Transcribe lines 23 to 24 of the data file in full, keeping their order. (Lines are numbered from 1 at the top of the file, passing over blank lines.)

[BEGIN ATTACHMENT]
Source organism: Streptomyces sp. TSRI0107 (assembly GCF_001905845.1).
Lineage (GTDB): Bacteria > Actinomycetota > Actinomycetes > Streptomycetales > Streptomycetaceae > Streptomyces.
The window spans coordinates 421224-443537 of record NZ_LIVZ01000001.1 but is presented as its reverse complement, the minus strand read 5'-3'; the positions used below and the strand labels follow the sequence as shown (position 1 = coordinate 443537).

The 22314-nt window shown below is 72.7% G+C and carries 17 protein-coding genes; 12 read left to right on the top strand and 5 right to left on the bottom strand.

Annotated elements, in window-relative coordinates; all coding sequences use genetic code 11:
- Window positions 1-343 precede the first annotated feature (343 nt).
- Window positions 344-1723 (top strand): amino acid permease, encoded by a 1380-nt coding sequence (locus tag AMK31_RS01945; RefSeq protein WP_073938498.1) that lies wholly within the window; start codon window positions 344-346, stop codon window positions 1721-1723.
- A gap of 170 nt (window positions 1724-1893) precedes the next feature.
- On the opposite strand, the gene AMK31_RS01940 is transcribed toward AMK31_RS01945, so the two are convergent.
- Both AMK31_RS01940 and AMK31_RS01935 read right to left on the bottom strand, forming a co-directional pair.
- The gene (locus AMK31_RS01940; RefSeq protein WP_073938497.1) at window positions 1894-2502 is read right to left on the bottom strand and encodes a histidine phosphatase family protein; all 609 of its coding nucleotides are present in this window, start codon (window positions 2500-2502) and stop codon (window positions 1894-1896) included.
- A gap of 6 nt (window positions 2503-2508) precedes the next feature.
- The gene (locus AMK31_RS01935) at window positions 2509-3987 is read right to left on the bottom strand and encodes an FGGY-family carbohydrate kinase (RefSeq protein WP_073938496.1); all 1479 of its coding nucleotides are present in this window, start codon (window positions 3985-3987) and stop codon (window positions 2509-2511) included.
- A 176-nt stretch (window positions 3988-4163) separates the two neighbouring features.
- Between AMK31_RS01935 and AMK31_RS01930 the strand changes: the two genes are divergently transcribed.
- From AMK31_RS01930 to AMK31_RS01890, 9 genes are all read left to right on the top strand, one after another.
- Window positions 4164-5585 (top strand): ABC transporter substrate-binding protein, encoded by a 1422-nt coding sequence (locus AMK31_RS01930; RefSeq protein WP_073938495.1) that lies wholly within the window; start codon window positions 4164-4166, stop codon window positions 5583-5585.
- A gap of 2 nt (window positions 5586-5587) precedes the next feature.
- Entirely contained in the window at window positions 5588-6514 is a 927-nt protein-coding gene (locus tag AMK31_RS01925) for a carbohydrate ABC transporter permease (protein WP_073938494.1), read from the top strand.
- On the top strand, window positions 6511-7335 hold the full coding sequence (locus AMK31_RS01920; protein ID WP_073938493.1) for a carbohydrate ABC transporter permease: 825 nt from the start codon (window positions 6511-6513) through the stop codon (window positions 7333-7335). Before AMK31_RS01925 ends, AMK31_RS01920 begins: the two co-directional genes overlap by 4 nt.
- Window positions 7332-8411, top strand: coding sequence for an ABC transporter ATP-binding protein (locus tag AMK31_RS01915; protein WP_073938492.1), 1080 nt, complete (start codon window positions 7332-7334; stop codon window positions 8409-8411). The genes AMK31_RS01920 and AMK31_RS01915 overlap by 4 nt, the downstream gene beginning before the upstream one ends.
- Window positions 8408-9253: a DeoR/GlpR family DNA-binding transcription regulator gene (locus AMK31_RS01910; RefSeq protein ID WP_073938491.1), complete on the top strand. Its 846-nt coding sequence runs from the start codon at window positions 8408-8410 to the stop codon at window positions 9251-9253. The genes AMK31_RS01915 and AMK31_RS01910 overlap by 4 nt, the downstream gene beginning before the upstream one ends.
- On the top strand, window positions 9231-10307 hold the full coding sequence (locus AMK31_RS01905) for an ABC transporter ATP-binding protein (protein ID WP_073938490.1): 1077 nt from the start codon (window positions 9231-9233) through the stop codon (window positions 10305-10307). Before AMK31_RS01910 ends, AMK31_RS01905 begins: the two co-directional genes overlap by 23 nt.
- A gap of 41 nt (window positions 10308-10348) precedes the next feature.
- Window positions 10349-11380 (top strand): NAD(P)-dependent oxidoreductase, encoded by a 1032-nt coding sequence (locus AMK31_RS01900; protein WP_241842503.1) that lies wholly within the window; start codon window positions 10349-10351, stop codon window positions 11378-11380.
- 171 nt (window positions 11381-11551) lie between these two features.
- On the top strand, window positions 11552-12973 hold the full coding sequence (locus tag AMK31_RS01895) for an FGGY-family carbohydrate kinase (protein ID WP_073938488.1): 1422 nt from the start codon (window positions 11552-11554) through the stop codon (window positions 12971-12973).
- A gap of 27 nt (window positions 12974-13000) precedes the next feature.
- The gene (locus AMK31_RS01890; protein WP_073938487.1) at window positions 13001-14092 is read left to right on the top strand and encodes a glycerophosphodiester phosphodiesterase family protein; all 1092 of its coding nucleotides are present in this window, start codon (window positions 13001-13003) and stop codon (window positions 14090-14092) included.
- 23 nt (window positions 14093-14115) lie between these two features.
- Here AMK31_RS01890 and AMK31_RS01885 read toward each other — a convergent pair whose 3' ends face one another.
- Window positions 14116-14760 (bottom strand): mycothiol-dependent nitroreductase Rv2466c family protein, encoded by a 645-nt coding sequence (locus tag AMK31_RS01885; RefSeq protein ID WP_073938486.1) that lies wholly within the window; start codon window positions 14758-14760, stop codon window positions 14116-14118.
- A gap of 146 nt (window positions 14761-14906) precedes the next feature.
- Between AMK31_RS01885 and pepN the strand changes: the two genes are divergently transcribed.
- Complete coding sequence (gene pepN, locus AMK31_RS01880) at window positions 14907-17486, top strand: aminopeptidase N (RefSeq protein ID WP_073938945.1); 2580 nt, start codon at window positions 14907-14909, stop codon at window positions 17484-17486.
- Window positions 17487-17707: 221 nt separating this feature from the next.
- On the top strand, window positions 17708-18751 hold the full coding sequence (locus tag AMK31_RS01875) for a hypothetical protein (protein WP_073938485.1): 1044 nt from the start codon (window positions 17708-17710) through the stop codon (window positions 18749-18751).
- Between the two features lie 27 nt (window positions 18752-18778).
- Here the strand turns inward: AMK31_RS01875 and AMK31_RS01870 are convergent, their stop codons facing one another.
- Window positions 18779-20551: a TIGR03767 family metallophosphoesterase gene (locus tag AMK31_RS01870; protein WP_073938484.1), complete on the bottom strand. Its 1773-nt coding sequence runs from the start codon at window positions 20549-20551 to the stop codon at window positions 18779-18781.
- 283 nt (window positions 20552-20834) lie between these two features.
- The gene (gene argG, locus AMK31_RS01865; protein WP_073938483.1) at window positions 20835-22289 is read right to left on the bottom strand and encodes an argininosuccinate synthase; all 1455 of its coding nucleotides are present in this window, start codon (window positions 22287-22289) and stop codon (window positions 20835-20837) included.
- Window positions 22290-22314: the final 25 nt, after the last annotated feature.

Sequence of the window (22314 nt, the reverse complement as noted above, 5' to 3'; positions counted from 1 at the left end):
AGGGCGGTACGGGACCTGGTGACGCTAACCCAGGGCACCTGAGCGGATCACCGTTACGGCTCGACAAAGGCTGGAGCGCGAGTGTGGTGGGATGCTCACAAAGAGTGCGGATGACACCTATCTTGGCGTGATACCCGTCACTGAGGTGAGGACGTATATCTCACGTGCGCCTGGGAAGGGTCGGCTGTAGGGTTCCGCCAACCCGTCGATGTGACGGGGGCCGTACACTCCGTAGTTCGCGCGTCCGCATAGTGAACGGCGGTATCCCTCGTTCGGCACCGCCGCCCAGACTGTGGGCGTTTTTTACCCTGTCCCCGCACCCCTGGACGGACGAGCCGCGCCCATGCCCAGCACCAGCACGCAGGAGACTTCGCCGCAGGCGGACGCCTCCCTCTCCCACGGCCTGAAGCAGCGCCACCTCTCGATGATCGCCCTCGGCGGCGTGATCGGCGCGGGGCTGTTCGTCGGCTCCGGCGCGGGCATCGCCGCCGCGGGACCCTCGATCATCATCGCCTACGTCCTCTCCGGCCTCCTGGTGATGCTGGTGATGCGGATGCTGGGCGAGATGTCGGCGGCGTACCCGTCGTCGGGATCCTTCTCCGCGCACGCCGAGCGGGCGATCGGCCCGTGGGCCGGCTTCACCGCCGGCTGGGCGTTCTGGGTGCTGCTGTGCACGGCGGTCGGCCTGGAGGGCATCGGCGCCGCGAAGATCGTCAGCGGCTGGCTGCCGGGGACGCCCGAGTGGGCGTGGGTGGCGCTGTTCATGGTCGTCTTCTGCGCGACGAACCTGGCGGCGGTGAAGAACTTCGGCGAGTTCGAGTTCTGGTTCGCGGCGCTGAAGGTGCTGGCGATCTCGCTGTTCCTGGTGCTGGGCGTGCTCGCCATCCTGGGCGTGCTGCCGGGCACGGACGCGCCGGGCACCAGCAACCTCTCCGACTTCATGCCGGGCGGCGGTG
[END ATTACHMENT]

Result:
- On the top strand, window positions 9231-10307 hold the full coding sequence (locus AMK31_RS01905) for an ABC transporter ATP-binding protein (protein ID WP_073938490.1): 1077 nt from the start codon (window positions 9231-9233) through the stop codon (window positions 10305-10307). Before AMK31_RS01910 ends, AMK31_RS01905 begins: the two co-directional genes overlap by 23 nt.
- A gap of 41 nt (window positions 10308-10348) precedes the next feature.